There are many advantages to changing the sintered area’s density that reach beyond time-saving.
A basic mold has a top half and a bottom half. When closed, it’s airtight. Water runs through the mold to cool the hot plastic that is injected into it, but during the fill the air in the mold needs a place to escape. Oftentimes, the air tries to rush past the incoming plastic, and this creates burn marks on the plastic. In a typical mold application, the operator needs to drill a vent point in the mold. Once air escapes through this vent point, the hole is filled with a little piece of plastic, leaving a small divot in the part. The laser sintering process can create a porous conduit in the mold that functions like an exhaust pipe to allow that air to vent out but does not leave any noticeable marks.
Not only does this porous machining capability create tubes to let out the air, but it also allows pressurized molding, or gas assist molding, of parts with large, curved, ribbed surfaces. With traditional machining, some smooth, curved part surfaces will show shadows of the ribs on the backside due to shrinkage on the part surface. That can be eliminated by pressurizing the porous areas with nitrogen before the mold cools completely. This pushes the plastic up against the cavity surface, eliminating shrinkage from the ribs on the backside.
Another major advantage of controlling part density is the ability to build molds with internal channels for the coolant rather than machining them out post-development.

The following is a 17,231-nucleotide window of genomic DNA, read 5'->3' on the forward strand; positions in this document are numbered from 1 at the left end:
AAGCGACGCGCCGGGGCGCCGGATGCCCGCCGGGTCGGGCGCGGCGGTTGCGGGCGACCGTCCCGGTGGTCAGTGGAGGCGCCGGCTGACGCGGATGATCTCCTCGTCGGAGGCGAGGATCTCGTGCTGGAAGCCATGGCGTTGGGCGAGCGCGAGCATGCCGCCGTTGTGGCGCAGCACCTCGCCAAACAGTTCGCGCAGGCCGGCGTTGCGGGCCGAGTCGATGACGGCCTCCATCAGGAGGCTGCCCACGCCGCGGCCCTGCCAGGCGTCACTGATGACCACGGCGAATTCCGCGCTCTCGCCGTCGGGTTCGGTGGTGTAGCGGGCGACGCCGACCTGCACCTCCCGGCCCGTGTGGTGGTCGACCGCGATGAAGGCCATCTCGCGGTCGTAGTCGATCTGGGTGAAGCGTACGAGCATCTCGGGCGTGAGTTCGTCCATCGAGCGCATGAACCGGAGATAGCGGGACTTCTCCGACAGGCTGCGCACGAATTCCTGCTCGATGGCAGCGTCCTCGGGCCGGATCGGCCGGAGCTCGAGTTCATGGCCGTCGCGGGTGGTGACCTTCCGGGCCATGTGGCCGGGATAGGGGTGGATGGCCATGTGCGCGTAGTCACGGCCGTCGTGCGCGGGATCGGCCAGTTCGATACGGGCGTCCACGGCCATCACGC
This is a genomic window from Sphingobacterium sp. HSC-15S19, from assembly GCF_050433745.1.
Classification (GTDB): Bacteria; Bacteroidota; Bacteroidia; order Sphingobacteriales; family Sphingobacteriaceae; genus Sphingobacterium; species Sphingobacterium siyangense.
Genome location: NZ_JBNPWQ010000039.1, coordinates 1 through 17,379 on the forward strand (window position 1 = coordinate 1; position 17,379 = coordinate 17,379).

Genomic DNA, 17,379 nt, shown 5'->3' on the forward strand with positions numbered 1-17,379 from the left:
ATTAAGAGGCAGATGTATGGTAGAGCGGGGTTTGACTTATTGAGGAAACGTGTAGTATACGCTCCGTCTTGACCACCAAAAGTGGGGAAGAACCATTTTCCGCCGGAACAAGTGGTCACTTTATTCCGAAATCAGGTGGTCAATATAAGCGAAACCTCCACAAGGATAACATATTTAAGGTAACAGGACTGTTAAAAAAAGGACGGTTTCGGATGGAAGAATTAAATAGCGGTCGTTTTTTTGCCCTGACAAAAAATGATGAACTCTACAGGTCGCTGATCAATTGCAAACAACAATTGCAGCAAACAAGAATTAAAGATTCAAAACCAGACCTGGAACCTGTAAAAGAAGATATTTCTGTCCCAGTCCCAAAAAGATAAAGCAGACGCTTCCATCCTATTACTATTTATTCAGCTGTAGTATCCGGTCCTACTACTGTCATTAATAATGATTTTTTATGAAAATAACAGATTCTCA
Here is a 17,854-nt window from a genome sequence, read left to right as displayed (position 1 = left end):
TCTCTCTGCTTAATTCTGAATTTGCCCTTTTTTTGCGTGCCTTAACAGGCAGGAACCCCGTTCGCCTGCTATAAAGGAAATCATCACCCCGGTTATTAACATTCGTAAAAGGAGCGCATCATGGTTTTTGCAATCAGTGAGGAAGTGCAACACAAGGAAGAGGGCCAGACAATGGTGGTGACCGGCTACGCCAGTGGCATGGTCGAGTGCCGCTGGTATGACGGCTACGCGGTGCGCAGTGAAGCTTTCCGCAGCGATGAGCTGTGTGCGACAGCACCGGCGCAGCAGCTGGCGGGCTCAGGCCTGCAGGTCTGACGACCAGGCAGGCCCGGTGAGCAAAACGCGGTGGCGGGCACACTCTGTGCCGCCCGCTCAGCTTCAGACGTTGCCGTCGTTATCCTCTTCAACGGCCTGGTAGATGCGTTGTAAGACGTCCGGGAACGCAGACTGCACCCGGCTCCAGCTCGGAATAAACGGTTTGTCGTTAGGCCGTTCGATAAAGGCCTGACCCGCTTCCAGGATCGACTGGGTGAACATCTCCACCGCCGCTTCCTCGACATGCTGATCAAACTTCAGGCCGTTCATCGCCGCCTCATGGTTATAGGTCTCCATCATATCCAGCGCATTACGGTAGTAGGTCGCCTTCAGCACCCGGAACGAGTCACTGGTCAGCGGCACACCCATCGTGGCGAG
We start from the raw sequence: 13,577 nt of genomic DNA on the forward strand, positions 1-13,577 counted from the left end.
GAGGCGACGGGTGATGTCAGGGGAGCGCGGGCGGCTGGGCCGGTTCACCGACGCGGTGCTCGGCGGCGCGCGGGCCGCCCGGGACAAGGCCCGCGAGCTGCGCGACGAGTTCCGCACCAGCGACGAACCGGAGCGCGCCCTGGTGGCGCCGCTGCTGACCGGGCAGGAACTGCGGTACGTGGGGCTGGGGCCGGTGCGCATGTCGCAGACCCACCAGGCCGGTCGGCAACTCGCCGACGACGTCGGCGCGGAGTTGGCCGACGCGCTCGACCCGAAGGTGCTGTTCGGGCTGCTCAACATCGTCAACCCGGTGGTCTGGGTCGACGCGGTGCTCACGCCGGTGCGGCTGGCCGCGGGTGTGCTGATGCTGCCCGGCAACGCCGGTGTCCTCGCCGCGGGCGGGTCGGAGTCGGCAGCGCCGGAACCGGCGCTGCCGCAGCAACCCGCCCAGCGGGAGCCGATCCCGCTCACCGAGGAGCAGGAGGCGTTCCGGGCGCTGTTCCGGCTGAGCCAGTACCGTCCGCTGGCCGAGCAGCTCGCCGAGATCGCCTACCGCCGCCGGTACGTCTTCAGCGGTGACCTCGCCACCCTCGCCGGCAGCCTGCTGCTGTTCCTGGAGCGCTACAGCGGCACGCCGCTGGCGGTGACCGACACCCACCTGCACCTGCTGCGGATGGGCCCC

When injecting plastic, ideally you want the entire part to cool at the same rate. Obviously, when subtractive machining a core or a cavity, the only way to create holes for a cooling system is to drill them—and it is impossible to drill a curved hole. Ultimately, you have to drill in from the mold’s back side or sides to calculated depths so the holes intersect. Then all the access points have to be plugged up with set screws to allow the fluid to flow in the proper direction.
The powder sintering process enables you to design your cooling channels an optimum distance from the actual surface of the core or cavity. You can then create a hollow tube within the part that loops back and forth, getting the water exactly where it needs to be to cool any hot spots. This conformal cooling is faster and results in less movement, shrinkage and warping of the finished plastic part.
For example, consider a mold for a digital camera case. It has fairly thin walls with a large opening, making it very fragile. Providing cooling in the needed areas to avoid wall shrinkage and warpage can be a challenge. A laser sintering/milling hybrid process can create fairly flat-shaped pipes (compared to the round ones that come from drilling) to fit within this thin mold. The cooling channels don’t necessarily have to be round; they can be virtually any shape. In this case, the additive machining process is not only faster, but it allows for